Trudeau Visit Should Spur U.S. Action to Combat Climate Change

Washington, DC -- With Prime Minister Justin Trudeau and President Obama meeting Thursday in the Oval Office and reportedly signing a continental environment and climate-change strategy, the United States should embark on a debate about how to fully meet its Paris pledge, the Partnership for Responsible Growth (PRG) said today.

“This is probably the biggest development since Paris,” said George T. Frampton, Jr., co-founder of the nonprofit. “It offers our country an opportunity to generate some momentum.”

The agreement is expected to deal with tighter fuel and auto-emission standards and measures to foster innovation such as electric cars, charging stations, self-driving vehicles and ride-sharing apps, according to a story in The Globe and Mail, Canada’s largest-circulation national newspaper.

An agreement between countries with such enormous energy production and consumption, and with so much global influence, has the potential to be a major step forward in the efforts to tame climate change.

Trudeau is arriving in Washington with a significant national achievement in hand. Last week he persuaded the country's 10 provinces to accept the concept of putting a price on carbon. "There will be different approaches, but pricing carbon is part of the solution that this country and all of its premiers will put forward," Trudeau told a news conference.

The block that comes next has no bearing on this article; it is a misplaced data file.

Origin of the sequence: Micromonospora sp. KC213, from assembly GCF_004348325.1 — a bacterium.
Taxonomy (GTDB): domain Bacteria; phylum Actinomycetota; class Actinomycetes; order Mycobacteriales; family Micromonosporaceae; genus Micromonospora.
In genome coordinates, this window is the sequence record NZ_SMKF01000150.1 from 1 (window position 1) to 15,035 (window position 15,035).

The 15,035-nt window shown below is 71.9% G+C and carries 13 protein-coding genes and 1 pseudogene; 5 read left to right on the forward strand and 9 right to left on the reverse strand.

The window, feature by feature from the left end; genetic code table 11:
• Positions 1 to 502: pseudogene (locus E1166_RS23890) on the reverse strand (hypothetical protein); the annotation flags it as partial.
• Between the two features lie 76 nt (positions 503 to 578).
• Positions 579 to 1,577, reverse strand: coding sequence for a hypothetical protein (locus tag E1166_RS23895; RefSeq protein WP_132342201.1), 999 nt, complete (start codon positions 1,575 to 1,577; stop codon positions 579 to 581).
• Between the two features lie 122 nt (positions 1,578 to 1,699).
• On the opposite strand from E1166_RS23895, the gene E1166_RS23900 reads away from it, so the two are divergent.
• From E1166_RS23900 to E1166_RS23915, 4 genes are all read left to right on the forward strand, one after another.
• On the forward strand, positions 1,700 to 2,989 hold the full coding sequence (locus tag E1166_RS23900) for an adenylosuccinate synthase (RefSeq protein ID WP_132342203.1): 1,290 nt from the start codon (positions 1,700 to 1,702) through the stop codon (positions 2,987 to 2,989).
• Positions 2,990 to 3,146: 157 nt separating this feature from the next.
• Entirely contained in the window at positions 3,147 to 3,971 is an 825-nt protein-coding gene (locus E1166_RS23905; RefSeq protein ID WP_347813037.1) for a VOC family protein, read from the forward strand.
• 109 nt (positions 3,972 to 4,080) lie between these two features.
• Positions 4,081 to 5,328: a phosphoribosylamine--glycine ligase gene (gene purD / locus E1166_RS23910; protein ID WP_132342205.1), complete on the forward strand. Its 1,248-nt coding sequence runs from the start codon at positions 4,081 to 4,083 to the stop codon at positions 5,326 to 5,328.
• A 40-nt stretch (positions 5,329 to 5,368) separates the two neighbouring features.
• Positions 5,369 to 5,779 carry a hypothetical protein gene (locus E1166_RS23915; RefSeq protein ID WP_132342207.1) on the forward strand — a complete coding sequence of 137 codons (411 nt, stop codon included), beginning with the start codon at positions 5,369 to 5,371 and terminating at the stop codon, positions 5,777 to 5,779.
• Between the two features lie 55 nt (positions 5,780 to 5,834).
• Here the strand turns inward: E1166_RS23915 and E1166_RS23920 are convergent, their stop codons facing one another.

“If Canada, with its high fossil-fuel production and consumption, can take bold action on carbon,” said Frampton, “we should be able to, as well.”

PRG is promoting a carbon fee, perhaps starting at $35/metric ton. It would generate a large revenue stream, thus creating the potential for a tax reform package. To earn support from Republicans, half of that money could go toward reducing the corporate tax rate. The rest might be used to compensate low- and middle-income households for slightly higher energy costs.

“Can it pass Congress? We have sat down with 200 senators and House members, or their aides, and we found broad receptivity to such a bargain,” Frampton said. “The key,” he said, “is for business leaders back home to tell their elected representatives that they see this as the best option in the fight against climate change.”

To promote a Northern Hemisphere approach, PRG is co-hosting a two-day conference in late May featuring leading experts from Canada, Mexico, and the United States. It will be conducted under the auspices of the Aspen Institute. Titled “Beyond Paris: The Road toward a North American Carbon Price,” the event will be co-hosted by the Wilson Center and the Carnegie Endowment for International Peace.

“With the EPA’s Clean Power Plan mired in controversy—and with evidence mounting that it will not generate significant GHG reductions—a carbon fee looks more promising by the day,” Frampton said.